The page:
Posted in 30th Infantry Division, Genealogy, History, WWII

Summer of Sorrow and Excitement

This summer has been tumultuous, filled with sorrow and excitement. The sorrow was the unexpected death of my brother-in-law and the expected loss of my uncle. The excitement came at the Romance Writers of America Conference in Atlanta.

In the latter part of June my husband got the call telling him he’d lost his brother. Quite a blow for brothers so close. We live seven hundred miles apart but they talked so often that it seemed they were together all the time.

Dwight & Pat - Brothers Working Together
Dwight & Pat – Brothers Working Together

Dwight had a rare disease and we knew each day was a gift. After being diagnosed with heart failure we thought he had only a few months. But the specialist he saw at Vanderbilt happened to have worked with a physician in Boston who was on the forefront of research about the disease. Dwight went to Boston for treatment – chemo and stem cell transplant. It almost killed him. But he responded well to the treatment, returned home and gained strength. They  told him the damage to his heart could never be reversed but it would not get worse. That was six years ago. Six precious years – a gift from modern medicine with help from a higher power.

Dwight
Dwight

Dwight had a military funeral. We were grateful for the honor shown to him for his service in the Tennessee National Guard. Both Dwight and my husband served in the National Guard during the Vietnam War era. The. National Guard wasn’t appreciated back then (that’s putting it mildly). But their father, having served in Europe under Gen. George Patton during World War II, swore his sons would not go through what he went through. Without their knowledge he arranged for the brothers to join and brought them the paperwork to sign. They really didn’t have a choice. There was no arguing with their father about it. He understood why the National Guard would not be sent to Vietnam. They didn’t. They just knew they were in.

The Tennessee National Guard was part of the 30th Division. As such, they were pledged do defend Europe as part of our NATO treaty agreements. They couldn’t be sent to Vietnam because they had to be available to be sent to Germany if the Russians attacked. Back then, the Cold War was on and at times heated up when tension rose between the two super powers. Some believed that the Russians would take advantage of our involvement in Southeast Asia and would make advances in Europe while we were otherwise occupied. It was important that we did not forget our committment in Europe.

As part of the Tennessee National Guard, Dwight and my husband saw action keeping the peace on the streets of Memphis after the assassination of Rev. Martin Luther King. Frightening times with rioting in the streets of almost every major city in the country. Snipers shot at firemen and the Guard had to stop the snipers. And the looting and the violence. They did a good job and were commended for their handling of the situation in Memphis.  Years of  intensive training followed so that the Guard units would be able to handle any domestic situation from flooding rivers to riots.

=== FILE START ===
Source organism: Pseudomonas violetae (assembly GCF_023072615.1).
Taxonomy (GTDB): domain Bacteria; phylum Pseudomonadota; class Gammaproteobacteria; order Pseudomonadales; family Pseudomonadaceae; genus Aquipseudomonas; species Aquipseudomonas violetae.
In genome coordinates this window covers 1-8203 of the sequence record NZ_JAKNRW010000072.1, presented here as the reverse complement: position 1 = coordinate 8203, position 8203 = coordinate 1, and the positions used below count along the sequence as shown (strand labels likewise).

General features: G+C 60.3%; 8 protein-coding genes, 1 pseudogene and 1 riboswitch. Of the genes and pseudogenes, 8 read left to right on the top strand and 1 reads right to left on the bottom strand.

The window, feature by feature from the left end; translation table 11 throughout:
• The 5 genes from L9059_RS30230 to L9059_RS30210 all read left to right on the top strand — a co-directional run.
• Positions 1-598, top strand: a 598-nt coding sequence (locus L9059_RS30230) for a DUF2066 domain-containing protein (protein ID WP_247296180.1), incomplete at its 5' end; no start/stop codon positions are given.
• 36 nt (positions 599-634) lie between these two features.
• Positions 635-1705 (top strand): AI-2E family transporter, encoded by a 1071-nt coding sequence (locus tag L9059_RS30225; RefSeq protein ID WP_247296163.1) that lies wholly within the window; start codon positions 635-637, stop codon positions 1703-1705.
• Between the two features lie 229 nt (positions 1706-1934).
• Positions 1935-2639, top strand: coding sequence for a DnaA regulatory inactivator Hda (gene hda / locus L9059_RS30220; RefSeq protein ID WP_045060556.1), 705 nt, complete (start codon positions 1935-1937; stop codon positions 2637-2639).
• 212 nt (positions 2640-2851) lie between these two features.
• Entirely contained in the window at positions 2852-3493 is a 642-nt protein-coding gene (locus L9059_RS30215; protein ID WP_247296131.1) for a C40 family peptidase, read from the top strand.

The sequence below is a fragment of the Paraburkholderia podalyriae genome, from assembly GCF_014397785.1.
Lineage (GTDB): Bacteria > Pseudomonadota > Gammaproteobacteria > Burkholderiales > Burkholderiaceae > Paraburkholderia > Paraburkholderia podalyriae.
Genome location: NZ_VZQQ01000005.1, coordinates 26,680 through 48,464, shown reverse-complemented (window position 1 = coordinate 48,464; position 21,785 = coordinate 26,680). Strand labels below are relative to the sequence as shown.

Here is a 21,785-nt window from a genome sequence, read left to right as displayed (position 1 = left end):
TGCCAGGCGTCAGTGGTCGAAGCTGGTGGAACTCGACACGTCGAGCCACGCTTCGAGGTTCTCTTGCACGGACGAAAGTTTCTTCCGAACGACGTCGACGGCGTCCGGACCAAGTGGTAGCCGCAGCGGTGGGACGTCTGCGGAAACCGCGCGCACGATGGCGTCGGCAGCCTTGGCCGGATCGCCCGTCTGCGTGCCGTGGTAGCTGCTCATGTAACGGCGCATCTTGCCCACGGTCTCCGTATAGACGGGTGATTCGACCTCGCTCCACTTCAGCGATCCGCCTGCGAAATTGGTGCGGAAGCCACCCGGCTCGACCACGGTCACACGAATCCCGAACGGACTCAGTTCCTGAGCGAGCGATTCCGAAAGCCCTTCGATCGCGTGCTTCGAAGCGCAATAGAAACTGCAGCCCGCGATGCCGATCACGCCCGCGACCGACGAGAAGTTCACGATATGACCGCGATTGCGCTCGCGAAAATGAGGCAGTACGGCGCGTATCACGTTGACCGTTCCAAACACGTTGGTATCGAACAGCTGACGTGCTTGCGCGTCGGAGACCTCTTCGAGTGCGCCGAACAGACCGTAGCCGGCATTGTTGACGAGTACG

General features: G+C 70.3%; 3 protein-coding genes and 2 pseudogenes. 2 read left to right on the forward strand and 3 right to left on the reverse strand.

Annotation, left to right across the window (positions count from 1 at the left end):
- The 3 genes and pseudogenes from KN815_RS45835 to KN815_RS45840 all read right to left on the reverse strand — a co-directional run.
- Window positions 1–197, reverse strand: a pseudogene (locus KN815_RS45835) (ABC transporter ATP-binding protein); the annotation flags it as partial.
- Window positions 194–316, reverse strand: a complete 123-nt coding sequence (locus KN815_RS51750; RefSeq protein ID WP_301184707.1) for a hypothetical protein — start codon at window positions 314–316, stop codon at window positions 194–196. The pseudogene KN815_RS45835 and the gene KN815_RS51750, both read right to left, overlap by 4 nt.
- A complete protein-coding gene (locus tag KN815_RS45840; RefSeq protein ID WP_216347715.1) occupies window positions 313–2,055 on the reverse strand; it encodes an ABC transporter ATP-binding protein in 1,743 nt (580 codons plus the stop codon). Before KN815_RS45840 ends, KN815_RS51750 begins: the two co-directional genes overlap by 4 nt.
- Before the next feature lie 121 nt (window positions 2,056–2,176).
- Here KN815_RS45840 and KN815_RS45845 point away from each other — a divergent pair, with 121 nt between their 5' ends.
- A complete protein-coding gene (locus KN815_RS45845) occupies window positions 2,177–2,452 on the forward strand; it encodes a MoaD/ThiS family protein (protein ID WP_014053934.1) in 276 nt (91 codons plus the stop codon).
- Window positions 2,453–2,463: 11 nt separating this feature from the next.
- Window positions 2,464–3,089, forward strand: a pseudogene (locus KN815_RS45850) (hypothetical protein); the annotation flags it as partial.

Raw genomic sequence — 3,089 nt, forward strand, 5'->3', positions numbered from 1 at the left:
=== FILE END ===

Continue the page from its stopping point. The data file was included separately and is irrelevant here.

Dwight deserved the honor. So did my uncle who passed away the day we buried Dwight. Uncle Roland served during World War II. They say on the news that we are losing these veterans every day. I can personally vouch for that. Uncle Roland was ninety and had been ill for some time. Like my other family members who served in that war, by the time I realized I should talk to them about it (if they would have talked to me) it was too late. I do know that Uncle Roland was in the Pacific Theatre and served as part of the first occupation forces in Japan. I was pleased to learn that his children, grandchildren and even great-grandchildren are interested in preserving the WWII memories of our family. So I plan to pursue research into Uncle Roland’s service as well as my other uncles who served.SONY DSC

I mentioned at the beginning the excitement of the RWA Conference in Atlanta. Wow! It’s hard to convey the experience. My first national conference turned out better than I imagined. Frightened at the prospect of stepping way out of my comfort zone, I made up my mind that I was going and that I was going to get as much out of the event as possible while trying to remain calm. Everyone told me to have fun but I didn’t really believe I would. I was pleasantly surprised that I did. I cannot describe the feeling of being surrounded by two thousand plus talented writers, both published and unpublished. And sprinkled throughout were literary agents and editors from numerous publishing houses. I’m please to say that I pitched my WWII love story to both editors and agents and now I’m busy sending it off – synopsis, partial manuscript and full manuscript to the ones who wanted to see it. No guarantees – but I’m thrilled to have these professionals look at it. Putting me a big step closer to being published.

We have to celebrate our triumphs while we can. Life is too short, even if you make it to 90. Every day is precious. And sorrow comes to us all. We must have the strength and the courage to keep going. And for me, that means keep writing.

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